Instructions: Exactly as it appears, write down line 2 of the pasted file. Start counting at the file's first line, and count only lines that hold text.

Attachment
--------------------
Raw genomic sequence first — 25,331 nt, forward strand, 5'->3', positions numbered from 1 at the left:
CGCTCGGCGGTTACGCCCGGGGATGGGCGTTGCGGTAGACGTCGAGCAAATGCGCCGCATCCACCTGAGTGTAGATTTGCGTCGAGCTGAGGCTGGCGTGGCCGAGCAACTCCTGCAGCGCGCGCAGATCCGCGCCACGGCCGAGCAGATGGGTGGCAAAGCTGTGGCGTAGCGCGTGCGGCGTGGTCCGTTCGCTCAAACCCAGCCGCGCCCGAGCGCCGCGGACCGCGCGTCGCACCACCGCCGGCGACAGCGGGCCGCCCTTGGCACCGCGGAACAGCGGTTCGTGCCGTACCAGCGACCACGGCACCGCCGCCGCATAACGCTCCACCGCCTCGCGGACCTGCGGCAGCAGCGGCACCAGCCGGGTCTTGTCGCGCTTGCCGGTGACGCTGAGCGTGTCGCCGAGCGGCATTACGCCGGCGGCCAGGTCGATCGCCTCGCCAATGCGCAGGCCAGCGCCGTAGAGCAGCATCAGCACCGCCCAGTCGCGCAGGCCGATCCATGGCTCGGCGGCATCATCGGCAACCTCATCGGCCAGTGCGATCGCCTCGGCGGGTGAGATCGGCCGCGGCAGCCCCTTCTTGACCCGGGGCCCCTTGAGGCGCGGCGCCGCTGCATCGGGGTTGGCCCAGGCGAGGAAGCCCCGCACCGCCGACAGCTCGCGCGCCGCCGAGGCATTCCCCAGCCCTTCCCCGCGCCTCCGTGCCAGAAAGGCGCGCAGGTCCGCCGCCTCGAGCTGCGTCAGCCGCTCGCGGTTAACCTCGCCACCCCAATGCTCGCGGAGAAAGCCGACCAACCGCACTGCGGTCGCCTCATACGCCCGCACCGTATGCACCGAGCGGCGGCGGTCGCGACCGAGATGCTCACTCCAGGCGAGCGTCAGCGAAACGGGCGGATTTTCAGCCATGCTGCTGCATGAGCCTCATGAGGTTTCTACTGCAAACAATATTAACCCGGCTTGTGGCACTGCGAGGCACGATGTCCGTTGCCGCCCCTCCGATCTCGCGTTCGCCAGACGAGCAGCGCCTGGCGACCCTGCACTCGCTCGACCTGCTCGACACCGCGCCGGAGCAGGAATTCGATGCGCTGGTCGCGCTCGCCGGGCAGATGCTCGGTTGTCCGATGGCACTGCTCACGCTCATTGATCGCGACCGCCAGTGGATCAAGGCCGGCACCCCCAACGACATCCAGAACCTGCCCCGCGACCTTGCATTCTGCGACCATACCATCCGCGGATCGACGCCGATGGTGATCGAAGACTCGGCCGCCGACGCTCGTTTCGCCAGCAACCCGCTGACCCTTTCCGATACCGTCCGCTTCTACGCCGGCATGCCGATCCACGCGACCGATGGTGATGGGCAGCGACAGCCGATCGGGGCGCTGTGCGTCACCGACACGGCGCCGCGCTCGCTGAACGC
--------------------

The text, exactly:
CGCTCGGCGGTTACGCCCGGGGATGGGCGTTGCGGTAGACGTCGAGCAAATGCGCCGCATCCACCTGAGTGTAGATTTGCGTCGAGCTGAGGCTGGCGTGGCCGAGCAACTCCTGCAGCGCGCGCAGATCCGCGCCACGGCCGAGCAGATGGGTGGCAAAGCTGTGGCGTAGCGCGTGCGGCGTGGTCCGTTCGCTCAAACCCAGCCGCGCCCGAGCGCCGCGGACCGCGCGTCGCACCACCGCCGGCGACAGCGGGCCGCCCTTGGCACCGCGGAACAGCGGTTCGTGCCGTACCAGCGACCACGGCACCGCCGCCGCATAACGCTCCACCGCCTCGCGGACCTGCGGCAGCAGCGGCACCAGCCGGGTCTTGTCGCGCTTGCCGGTGACGCTGAGCGTGTCGCCGAGCGGCATTACGCCGGCGGCCAGGTCGATCGCCTCGCCAATGCGCAGGCCAGCGCCGTAGAGCAGCATCAGCACCGCCCAGTCGCGCAGGCCGATCCATGGCTCGGCGGCATCATCGGCAACCTCATCGGCCAGTGCGATCGCCTCGGCGGGTGAGATCGGCCGCGGCAGCCCCTTCTTGACCCGGGGCCCCTTGAGGCGCGGCGCCGCTGCATCGGGGTTGGCCCAGGCGAGGAAGCCCCGCACCGCCGACAGCTCGCGCGCCGCCGAGGCATTCCCCAGCCCTTCCCCGCGCCTCCGTGCCAGAAAGGCGCGCAGGTCCGCCGCCTCGAGCTGCGTCAGCCGCTCGCGGTTAACCTCGCCACCCCAATGCTCGCGGAGAAAGCCGACCAACCGCACTGCGGTCGCCTCATACGCCCGCACCGTATGCACCGAGCGGCGGCGGTCGCGACCGAGATGCTCACTCCAGGCGAGCGTCAGCGAAACGGGCGGATTTTCAGCCATGCTGCTGCATGAGCCTCATGAGGTTTCTACTGCAAACAATATTAACCCGGCTTGTGGCACTGCGAGGCACGATGTCCGTTGCCGCCCCTCCGATCTCGCGTTCGCCAGACGAGCAGCGCCTGGCGACCCTGCACTCGCTCGACCTGCTCGACACCGCGCCGGAGCAGGAATTCGATGCGCTGGTCGCGCTCGCCGGGCAGATGCTCGGTTGTCCGATGGCACTGCTCACGCTCATTGATCGCGACCGCCAGTGGATCAAGGCCGGCACCCCCAACGACATCCAGAACCTGCCCCGCGACCTTGCATTCTGCGACCATACCATCCGCGGATCGACGCCGATGGTGATCGAAGACTCGGCCGCCGACGCTCGTTTCGCCAGCAACCCGCTGACCCTTTCCGATACCGTCCGCTTCTACGCCGGCATGCCGATCCACGCGACCGATGGTGATGGGCAGCGACAGCCGATCGGGGCGCTGTGCGTCACCGACACGGCGCCGCGCTCGCTGAACGC